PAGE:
Education policies, budget policies, civil rights policies all impact the classroom.  Ignorance of the process and of the issues being legislated is not noble, it is damaging.  Information is power, and relationships provide an opportunity to have a voice in the process.  Effective leaders understand this.


In 2001, I was in the classroom, and we had a new principal.  We also had a reauthorization of the Elementary and Secondary Education Act – No Child Left Behind.  While leadership at the district-level across the nation shifted focus, many building leaders and classroom teachers paid little attention until they were directly impacted.  This was not the case in my building.  Our principal was aware and informed, and he made sure that we were as well.  He modeled the importance of engagement in educational policy at the nation level.  This was my first experience with anything like that, and it made me feel empowered.  It planted a seed that has grown over the years.

I am political now.  I have so much to learn, but I am trying.  I am lucky to be surrounded by leaders with the knowledge and skills to teach me, and I am soaking it up like a sponge.

Relationships matter.  Always.  They are the foundation of everything we do.  The relationship a teacher has with a student or a parent allows them to motivate and engage students.  The same is true in politics.  The relationship a leader has with the people in the organization, other leaders, and the community is critical for success.  You invest in people, and the sometimes difficult work of creating policy gets easier.

How will you spend your political capital?

Leading in the public or private sector, in government, education, or business, is challenging and frequently involves making decisions on issues about which there are diverse opinions.  Knowing your people, understanding your culture, and anticipating areas of conflict are essential to navigate those issues effectively.  Not every issue is right for every time or every organization.  Leadership is making the difficult decisions…and knowing when it is not the right time.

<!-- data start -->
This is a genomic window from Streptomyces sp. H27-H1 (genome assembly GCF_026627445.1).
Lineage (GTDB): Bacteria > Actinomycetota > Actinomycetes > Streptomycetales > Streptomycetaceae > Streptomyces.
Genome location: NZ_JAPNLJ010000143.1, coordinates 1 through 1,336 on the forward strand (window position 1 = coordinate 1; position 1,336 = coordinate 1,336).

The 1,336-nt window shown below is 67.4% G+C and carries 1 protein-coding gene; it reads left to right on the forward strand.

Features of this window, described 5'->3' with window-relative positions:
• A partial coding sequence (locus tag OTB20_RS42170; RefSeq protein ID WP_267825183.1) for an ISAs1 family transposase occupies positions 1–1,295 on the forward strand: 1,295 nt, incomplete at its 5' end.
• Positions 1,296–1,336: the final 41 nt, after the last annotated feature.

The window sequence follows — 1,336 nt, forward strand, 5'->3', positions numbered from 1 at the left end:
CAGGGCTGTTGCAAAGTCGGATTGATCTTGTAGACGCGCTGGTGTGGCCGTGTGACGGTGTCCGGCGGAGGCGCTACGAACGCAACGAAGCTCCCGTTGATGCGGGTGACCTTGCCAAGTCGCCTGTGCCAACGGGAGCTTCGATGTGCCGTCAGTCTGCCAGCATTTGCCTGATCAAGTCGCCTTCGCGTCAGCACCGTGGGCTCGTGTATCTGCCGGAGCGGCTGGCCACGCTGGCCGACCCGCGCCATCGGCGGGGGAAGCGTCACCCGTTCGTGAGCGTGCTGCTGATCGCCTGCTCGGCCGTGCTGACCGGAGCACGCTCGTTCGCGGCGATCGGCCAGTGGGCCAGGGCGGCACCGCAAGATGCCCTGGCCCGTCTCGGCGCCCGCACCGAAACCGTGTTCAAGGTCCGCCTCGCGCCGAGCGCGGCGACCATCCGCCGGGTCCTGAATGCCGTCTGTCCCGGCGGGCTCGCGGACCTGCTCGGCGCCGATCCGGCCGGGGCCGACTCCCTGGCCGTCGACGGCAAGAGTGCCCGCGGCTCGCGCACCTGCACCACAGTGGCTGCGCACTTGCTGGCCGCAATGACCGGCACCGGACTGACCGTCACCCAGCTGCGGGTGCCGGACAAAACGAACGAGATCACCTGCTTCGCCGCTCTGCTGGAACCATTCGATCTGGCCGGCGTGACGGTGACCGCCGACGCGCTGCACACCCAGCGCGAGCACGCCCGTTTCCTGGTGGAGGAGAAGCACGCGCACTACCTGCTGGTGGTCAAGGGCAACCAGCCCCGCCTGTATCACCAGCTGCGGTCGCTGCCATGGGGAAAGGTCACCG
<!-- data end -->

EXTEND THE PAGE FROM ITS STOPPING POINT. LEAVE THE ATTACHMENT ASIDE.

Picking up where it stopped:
It was easier when I believed I was not political.  I could bury my head in the sand to some extent and plead ignorance about local, state, and national issues…or worse, espouse an opinion about something on which I was not informed.  But who wants their leader to be ignorant?

Seek mentors who understand the political process and learn from them.

Build relationships with stakeholders at all levels.  You’d be amazed at who is willing to talk to you if you just ask.  I once had a meeting with a member of Arne Duncan’s team because I was going to be in Washington DC and sent a tweet to the Secretary.  Ask.

Read everything you can get your hands on about local, state, and national politics, especially in the areas related to education.  Read both sides of the issue.  Be open to being influenced.  I joked with a friend that his mind was poisoned this week after a day spent with the opposition, but it is essential to listen openly to the opposition.  Likely the right answer in matters of policy lies somewhere in the middle of the opposing views.

Politics and leadership go hand-in-hand.  This was a lesson that took me longer to learn than I am proud to admit.  I have so far to go, but I am on the journey.